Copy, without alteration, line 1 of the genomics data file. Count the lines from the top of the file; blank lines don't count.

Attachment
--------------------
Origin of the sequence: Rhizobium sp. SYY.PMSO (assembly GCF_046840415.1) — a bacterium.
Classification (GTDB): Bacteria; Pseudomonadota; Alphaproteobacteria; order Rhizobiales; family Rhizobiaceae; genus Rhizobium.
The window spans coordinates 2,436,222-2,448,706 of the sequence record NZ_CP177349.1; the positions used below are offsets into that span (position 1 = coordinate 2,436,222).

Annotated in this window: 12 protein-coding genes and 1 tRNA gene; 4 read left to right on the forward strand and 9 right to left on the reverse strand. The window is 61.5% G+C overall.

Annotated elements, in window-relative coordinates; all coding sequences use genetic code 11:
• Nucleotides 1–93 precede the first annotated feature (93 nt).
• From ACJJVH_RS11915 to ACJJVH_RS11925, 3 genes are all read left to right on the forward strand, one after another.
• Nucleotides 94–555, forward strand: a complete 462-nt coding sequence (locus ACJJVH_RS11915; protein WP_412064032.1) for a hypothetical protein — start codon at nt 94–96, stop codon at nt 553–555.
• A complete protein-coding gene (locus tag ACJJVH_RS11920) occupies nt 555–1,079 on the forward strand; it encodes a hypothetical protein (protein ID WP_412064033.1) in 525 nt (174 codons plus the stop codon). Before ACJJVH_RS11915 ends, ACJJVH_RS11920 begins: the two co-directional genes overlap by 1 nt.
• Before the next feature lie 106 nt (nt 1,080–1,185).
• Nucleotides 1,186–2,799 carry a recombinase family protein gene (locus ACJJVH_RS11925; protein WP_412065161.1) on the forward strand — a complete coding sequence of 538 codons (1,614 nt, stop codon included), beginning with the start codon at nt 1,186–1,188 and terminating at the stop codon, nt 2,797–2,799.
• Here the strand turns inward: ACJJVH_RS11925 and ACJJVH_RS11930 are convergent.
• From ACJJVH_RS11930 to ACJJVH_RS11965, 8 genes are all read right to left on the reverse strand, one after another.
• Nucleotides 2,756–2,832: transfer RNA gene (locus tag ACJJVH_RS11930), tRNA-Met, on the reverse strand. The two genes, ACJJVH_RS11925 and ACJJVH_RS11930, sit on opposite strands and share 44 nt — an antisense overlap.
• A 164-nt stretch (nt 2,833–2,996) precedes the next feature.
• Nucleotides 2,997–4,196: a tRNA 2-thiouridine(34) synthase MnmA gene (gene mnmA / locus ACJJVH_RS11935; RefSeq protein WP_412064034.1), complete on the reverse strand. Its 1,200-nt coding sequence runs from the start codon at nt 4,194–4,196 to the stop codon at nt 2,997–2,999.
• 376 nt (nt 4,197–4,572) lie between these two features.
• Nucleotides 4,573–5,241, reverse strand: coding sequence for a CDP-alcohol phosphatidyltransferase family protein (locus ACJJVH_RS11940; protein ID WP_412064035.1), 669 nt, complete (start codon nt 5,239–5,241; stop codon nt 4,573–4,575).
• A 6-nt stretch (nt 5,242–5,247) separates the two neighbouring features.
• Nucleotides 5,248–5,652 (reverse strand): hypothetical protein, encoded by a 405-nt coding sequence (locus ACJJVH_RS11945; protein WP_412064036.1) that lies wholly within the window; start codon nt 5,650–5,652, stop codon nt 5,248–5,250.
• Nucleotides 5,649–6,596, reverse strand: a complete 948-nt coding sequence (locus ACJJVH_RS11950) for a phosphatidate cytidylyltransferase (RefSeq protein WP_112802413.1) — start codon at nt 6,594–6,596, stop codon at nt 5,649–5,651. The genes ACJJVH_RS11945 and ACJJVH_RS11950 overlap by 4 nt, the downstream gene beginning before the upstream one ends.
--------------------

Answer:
Origin of the sequence: Rhizobium sp. SYY.PMSO (assembly GCF_046840415.1) — a bacterium.